BY PETER BAKER
The New York Times
President Obama returned to the White House from his summer break on Sunday determined to jump-start his struggling presidency by reasserting command of the health care debate and recalibrating expectations that some advisers believe got away from him.
With his honeymoon seemingly over and his White House on the defensive, Mr. Obama faces what friends and foes alike call a make-or-break moment in his young administration. Because he has elevated health care to such a singular priority, advisers said he must force through a credible plan or risk crippling his presidency.
“It goes without saying that a lot is riding now on his ability to re-energize the health care debate and bring it home to a successful conclusion,” said John D. Podesta, who ran Mr. Obama’s transition and still advises him on health care, energy and other issues. “Nothing will influence the perception of the presidency more than whether he can be successful in getting a health care bill through the Congress.”
Recognizing the stakes, Mr. Obama has worked on a strategy for autumn to regain the initiative. He talked on Thursday from Camp David with Nancy Pelosi, the House speaker, and Harry M. Reid, the Senate majority leader. He spent part of Sunday working on this week’s speech to the nation and dispatched top surrogates to the talk shows to try to reframe the health care debate. And he has two meetings scheduled for Monday with his health policy and political advisers planned around a trip to Cincinnati to observe Labor Day.
As much as health care has consumed the president, other vexing issues await him in the fall. In the coming weeks, he will decide whether to order thousands more troops to Afghanistan and pursue new sanctions against Iran. He will host a meeting of the Group of 20 nations to spur the world economy and push forward with arms control negotiations with Russia.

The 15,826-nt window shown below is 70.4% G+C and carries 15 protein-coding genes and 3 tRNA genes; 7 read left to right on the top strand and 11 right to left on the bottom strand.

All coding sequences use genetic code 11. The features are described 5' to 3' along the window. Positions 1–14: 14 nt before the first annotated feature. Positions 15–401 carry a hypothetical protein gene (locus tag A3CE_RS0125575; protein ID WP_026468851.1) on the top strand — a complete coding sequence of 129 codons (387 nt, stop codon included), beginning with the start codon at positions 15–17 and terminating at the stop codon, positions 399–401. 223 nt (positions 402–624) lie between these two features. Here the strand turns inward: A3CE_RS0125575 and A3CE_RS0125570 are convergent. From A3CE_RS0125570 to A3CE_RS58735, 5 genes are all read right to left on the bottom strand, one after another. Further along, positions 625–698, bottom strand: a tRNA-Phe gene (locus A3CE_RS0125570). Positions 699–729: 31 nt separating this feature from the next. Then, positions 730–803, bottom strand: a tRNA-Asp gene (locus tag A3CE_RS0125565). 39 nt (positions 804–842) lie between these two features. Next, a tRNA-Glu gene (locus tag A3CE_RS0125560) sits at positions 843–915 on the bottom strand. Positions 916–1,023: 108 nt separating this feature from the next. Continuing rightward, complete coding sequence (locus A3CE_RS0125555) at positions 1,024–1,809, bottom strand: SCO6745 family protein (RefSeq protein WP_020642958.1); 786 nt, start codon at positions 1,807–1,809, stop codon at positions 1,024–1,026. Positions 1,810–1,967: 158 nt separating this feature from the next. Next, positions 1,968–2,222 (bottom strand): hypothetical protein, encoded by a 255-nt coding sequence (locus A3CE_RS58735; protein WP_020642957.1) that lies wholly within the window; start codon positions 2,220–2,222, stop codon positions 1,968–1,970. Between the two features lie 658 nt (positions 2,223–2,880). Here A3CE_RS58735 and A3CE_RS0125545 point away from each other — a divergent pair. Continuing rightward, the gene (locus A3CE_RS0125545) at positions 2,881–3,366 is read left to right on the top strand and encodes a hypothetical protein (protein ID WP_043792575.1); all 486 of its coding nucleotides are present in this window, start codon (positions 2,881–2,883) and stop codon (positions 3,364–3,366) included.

Now, as he prepares for Wednesday’s address before a joint session of Congress, Mr. Obama and his team are simultaneously trying to figure out how they got into this dilemma and how to get out of it. An administration that swept into office just seven months ago on a wave of hope and optimism has burned through good will and public patience in swift fashion and now finds itself under fire from both the left and the right.
He faces a crisis of expectations tough to manage. Can he form a health care compromise that satisfies both his liberal base and fiscal conservatives in his own party, much less the other one? Can he stanch the slide in support for the war in Afghanistan even as he considers sending more troops? Can he soothe discontent with an economy that appears to have bottomed out but remains moribund? Can he change the tenor of debate in a capital that seems as polarized as ever?
“To govern is to make choices, and to make choices is to make some unhappy,” David Axelrod, the president’s senior adviser, said in an interview. “He made some very tough decisions that pulled us away” from a new Great Depression. “But he had to expend some political capital to do that. He’s expending some capital to do something that’s very important, which is to bring security and health care to people who don’t have it.”
Some Republicans said Mr. Obama’s fundamental mistake was believing his election presaged a larger ideological shift in the country. “If they thought that his popularity and the good will he had would support liberal policies, they were wrong,” said Charles R. Black, a Republican strategist who worked last year for Senator John McCain of Arizona, Mr. Obama’s Republican presidential opponent.